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Preview, 9-8: Cover Me
In "Anytown" with Shapiro & Smith, the Boss & Co.
By Carol Seavey
Copyright 2004 Carol Seavey
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MINNEAPOLIS -- See a
dance concert. Get tested for prostate cancer.
Shapiro & Smith
Dance has undertaken a new campaign, "PSA in USA," in conjunction with
its three-year national tour of the new "Anytown: Stories of America,"
choreographed by Danial Shapiro and Joanie Smith to music by Bruce
Springsteen, Patti Scialfa, and Soozie Tyrell. PSA stands for the
Prostate Specific Antigen test.
"The goal is to test
one million men," Danial Shapiro said in a recent interview.
The campaign has been
undertaken in conjunction with the Us TOO International Prostate
Cancer Education and Support Network. At each or selected performances
of "Anytown," nurses will be in the lobby to give PSA tests. The
simple test involves drawing blood, which is sent to a lab. Results
will be mailed to participants. High levels of PSA in the blood
may indicate the presence of prostate cancer.
Shapiro was diagnosed
with prostate cancer at the age of 44 in October 2002. "You need
to be tested at 40, not 50," currently the recommended age for getting
tested, he urged. While the second leading cause of cancer death
among men, prostate cancer is treatable if detected early on.
Touch' from Shapiro & Smith's "Anytown: Stories of America."
Back row, left to right: Michael Blake, Joanie Smith and Danial
Shapiro (on bed), Carl Flink; center, l-r: Maggie Bergeron,
Jamie Ryan, Eddie Oroyan; front, l-r: Bernard Brown, Toni Pierce-Sands,
Laura Selle, Kelly Drummond Cawthon. Paul Virtucio photo courtesy
Shapiro & Smith.
"Anytown: Stories of
America," premiered August 18 at the Southern Theater in Minneapolis,
and will be reprised in 2005, including October 7 & 8 in Red Bank,
New Jersey, October 14 & 15 in Gainsville, Florida, October 21-23
in Philadelphia, October 28-29 in Boone, North Carolina, and November
1 & 2 in Asheville, North Carolina. (For information on venues,
please click here.)
Shapiro was in chemotherapy
for nine months during choreography, which brought new challenges.
"I had to learn to let the dancers make the choreography," he said.
"Give them images, situations, and let them work with that."
The dance emphasizes
the importance of family and community, driven by the music of Springsteen
and the E-Street band. Joanie Smith's sister is Soozie Tyrell, an
E-Streeter and the best friend of Scialfa, Springsteen's wife. Folk
and rock songs setting the pace for "Anytown" are Springsteen's
"Human Touch," "Youngstown," "The Big Muddy," "Ain't Got You," "Countin'
on a Miracle" and "Born in the USA"; three songs by Scialfa, including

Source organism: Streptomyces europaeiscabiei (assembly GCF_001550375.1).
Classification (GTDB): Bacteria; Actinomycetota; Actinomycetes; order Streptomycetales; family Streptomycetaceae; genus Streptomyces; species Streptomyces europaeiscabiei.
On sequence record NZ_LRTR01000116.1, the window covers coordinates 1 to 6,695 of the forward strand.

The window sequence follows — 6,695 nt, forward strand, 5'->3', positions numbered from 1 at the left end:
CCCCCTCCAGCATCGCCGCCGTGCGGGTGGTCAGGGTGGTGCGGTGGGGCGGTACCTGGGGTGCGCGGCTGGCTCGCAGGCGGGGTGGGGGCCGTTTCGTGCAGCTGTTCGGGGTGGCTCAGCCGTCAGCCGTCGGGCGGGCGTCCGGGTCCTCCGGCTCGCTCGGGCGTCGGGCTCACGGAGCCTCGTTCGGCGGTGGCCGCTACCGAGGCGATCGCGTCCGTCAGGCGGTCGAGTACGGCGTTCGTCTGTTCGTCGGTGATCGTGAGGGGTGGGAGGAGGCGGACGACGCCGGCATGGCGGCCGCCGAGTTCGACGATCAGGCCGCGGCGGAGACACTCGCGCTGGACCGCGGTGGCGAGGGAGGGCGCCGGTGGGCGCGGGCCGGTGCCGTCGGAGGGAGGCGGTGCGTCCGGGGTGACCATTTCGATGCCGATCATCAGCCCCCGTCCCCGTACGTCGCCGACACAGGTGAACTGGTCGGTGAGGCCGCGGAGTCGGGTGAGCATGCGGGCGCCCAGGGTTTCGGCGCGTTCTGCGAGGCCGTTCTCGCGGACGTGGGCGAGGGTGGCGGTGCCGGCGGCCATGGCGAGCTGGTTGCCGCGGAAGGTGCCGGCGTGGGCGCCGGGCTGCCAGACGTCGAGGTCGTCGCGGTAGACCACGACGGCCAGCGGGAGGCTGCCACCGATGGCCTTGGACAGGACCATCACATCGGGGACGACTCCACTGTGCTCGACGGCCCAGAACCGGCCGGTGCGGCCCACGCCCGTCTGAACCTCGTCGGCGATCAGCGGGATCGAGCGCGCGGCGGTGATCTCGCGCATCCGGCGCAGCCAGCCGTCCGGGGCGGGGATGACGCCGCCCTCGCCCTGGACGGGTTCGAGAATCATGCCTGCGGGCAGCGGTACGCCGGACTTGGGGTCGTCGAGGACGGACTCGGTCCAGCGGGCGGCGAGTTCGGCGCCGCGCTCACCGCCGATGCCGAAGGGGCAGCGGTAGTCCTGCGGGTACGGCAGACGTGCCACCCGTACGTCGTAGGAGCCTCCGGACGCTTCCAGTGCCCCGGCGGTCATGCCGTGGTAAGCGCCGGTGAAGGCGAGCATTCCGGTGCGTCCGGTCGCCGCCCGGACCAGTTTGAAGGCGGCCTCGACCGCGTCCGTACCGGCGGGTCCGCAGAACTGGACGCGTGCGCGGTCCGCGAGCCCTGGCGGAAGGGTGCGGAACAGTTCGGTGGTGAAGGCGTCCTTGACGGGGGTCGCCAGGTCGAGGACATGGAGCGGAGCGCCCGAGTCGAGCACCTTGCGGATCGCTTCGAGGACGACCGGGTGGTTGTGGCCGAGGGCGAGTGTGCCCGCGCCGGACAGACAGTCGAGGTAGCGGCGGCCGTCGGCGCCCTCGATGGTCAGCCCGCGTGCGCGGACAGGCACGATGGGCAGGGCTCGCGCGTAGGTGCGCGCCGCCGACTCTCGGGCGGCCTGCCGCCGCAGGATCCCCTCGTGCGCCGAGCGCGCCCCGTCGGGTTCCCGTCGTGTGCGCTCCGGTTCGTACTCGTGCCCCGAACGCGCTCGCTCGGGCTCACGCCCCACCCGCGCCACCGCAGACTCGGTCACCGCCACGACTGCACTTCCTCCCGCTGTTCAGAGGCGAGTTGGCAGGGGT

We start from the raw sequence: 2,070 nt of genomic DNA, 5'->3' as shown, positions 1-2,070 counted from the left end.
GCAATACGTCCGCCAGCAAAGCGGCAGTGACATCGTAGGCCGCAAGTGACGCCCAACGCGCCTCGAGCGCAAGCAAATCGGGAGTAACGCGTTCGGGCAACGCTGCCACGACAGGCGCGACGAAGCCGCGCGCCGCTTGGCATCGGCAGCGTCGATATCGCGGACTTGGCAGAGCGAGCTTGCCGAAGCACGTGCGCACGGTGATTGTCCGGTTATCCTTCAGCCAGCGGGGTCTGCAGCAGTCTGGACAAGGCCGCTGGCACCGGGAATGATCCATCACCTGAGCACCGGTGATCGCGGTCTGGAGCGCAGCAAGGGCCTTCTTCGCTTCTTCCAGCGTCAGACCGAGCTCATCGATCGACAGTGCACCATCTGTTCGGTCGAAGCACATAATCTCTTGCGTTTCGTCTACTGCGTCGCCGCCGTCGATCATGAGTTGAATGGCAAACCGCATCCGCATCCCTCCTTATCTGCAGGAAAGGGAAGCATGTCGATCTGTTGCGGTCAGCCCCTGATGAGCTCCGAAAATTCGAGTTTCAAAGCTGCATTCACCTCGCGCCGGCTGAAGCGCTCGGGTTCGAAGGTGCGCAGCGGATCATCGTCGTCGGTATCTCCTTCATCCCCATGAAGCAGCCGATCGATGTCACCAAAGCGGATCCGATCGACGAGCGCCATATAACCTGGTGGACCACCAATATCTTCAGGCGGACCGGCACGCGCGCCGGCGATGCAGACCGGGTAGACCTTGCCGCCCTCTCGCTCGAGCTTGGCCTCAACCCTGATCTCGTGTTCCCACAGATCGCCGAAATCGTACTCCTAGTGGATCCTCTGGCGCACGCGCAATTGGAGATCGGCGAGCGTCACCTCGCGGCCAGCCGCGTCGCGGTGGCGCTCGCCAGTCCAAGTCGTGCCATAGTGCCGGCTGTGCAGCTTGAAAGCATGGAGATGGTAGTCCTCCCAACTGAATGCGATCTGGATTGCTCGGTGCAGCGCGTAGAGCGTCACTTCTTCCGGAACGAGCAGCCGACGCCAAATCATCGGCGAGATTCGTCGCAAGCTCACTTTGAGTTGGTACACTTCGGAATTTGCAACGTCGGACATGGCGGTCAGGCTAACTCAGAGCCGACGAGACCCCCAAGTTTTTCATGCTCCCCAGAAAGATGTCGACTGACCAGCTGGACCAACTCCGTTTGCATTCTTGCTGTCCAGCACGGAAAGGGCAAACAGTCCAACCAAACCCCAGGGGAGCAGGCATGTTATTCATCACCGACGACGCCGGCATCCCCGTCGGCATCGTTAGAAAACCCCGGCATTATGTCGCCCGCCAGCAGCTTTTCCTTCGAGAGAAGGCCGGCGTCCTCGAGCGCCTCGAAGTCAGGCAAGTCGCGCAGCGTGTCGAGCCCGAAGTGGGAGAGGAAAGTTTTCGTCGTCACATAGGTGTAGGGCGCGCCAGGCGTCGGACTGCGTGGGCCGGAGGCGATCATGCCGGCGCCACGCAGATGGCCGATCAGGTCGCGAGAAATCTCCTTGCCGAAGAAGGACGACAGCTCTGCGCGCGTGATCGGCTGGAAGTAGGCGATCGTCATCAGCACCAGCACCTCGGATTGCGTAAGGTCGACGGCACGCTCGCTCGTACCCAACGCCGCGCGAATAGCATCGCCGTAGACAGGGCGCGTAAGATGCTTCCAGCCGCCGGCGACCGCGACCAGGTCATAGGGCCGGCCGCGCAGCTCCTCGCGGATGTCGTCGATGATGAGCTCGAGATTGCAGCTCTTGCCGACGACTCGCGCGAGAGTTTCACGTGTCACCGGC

the dynamic "City Boys"; and six by Tyrell, including "ferdouganal"
and "White Lines."
"We're very cognizant
of the American-ness of the music and the musicians," Shapiro said.
cast portrays three families and the struggles they endure. Theoretically,
they're all working class families in the Dust Bowl era of the 1930s, but the milieu could encompass
anytime, place or person.
The situations are timeless
and deep: a love triangle, a flood, death and more. The intense
story-line is countered by comedy and playful leaps and bounds,
although the heavy, thought-provoking content could use more light-hearted
The drama comes not
just from the struggles, but in how the characters persevere through
them. Family members turn to each other for support and carry each
other when times are tough. Communities band together in the face
The dancers wear everyday
clothes; they might have walked in off the street. The weighted
movement rolls with the music. At different times during the performance,
dancers melt with the baseline, give in to a rock 'n' roll beat
and express the lyrics.
and Danial Shapiro in the 'Big Black Heaven' section of Shapiro
& Smith's "Anytown: Stories of America." Paul Virtucio photo
courtesy Shapiro & Smith.
"You let the music take
you because the music is present," said dancer Toni Pierce-Sands.
Formerly a featured soloist with the Alvin Ailey American Dance
Theater, Pierce-Sands was awarded a 2004 McKnight Artist Fellowship.
For the three-year "Anytown"
tour, Shapiro & Smith Dance is evolving from a set of 10 dancers
and one technician on contract to a larger pool of interchangeable
dancers and technicians. "We used to spend a lot of time maintaining"
the company, Shapiro explained. The new structure will give the
dancers more flexibility and ensure that the production continues
if there are injuries. "These are not 'my' dancers, but they are
extraordinary," Shapiro said.
Carol Seavey is a journalism major and dance minor at St. Cloud
State University in Minnesota.
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